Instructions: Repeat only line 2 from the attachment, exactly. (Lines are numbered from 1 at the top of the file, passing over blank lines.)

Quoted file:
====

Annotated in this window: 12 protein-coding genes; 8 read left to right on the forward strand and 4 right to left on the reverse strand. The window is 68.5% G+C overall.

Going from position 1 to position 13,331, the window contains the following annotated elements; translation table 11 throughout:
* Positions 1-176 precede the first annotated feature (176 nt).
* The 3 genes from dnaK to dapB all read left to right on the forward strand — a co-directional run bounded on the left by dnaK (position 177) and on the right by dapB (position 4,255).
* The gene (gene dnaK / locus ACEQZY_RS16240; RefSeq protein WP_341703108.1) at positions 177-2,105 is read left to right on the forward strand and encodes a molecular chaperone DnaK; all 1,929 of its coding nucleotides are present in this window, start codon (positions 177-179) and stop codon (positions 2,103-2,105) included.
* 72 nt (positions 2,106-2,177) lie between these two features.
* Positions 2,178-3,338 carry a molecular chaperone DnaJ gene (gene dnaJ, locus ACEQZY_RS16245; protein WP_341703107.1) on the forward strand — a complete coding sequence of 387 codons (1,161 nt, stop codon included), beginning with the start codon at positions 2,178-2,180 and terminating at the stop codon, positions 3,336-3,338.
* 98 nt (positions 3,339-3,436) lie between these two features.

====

Going from position 1 to position 13,331, the window contains the following annotated elements; translation table 11 throughout: